I’m not saying Judge Feldman is a Neanderthal, but his opinion upholding Louisiana’s marriage discrimination has a missing link, one that in combination with its other deficiencies should earn it a failing grade, or at best an Incomplete. 

Wednesday, September 3, 2014

The Baker v. Nelson Argument Against Marriage Equality Litigation

“It’s such a shame
It’s such a crime
To be so close
And yet so far
So overdue
Yet underpar
So out of time
It’s too sublime”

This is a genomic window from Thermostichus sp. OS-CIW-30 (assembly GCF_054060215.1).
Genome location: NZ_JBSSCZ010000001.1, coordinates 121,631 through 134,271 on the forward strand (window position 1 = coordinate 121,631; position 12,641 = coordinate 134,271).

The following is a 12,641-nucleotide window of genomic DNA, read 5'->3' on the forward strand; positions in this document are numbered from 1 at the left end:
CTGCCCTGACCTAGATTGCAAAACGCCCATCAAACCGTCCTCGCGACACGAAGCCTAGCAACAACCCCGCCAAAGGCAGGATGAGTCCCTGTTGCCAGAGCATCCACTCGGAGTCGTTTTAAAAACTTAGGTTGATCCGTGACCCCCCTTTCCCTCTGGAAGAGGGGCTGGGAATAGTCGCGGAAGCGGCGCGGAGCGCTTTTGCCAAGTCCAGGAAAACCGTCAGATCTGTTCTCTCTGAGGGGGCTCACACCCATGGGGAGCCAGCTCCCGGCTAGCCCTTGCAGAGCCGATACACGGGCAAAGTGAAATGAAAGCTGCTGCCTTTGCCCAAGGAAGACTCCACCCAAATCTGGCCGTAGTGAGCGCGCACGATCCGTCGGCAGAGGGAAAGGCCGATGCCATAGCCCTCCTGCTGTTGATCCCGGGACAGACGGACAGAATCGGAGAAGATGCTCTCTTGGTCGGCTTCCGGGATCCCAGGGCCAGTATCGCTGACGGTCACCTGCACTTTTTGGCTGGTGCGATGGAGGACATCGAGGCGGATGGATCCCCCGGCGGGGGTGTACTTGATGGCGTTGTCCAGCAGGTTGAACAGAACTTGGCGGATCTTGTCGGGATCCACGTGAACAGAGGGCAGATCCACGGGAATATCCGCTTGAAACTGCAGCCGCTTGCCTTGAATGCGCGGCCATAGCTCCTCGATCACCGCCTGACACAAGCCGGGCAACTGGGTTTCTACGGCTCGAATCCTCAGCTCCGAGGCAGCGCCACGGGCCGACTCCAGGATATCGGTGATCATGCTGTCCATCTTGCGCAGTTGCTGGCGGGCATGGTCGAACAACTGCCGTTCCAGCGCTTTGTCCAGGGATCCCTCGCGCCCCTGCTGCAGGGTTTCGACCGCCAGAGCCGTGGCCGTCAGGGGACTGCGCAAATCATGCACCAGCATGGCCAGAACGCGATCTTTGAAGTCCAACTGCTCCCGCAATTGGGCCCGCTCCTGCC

I've posted a draft of my article “Baker v. Nelson: Flotsam on the Tidal Wave of Windsor’s Wake” on the Social Science Research Network (linked here).  The article is forthcoming in the Indiana Journal of Law and Social Equality.  The federal courts that have considered whether the Supreme Court’s summary rejection (without opinion) of a same-sex couple’s constitutional challenges to Minnesota's exclusionary marriage laws in Baker v. Nelson in 1972 has been superseded by subsequent developments in constitutional doctrine have agreed that Baker is no longer dispositive.  Yet defenders of mixed-sex marriage laws continue to invoke Baker in desperate bids to keep lower courts from addressing same-sex couples’ constitutional justice claims.   These marriage exclusionists are wrong to rely on Baker, and the courts that have seen Baker swept to the side in the wake of the Supreme Court’s historic decision in United States v. Windsor in 2013 have done so properly.  Or so I argue in “Windsor’s Wake.”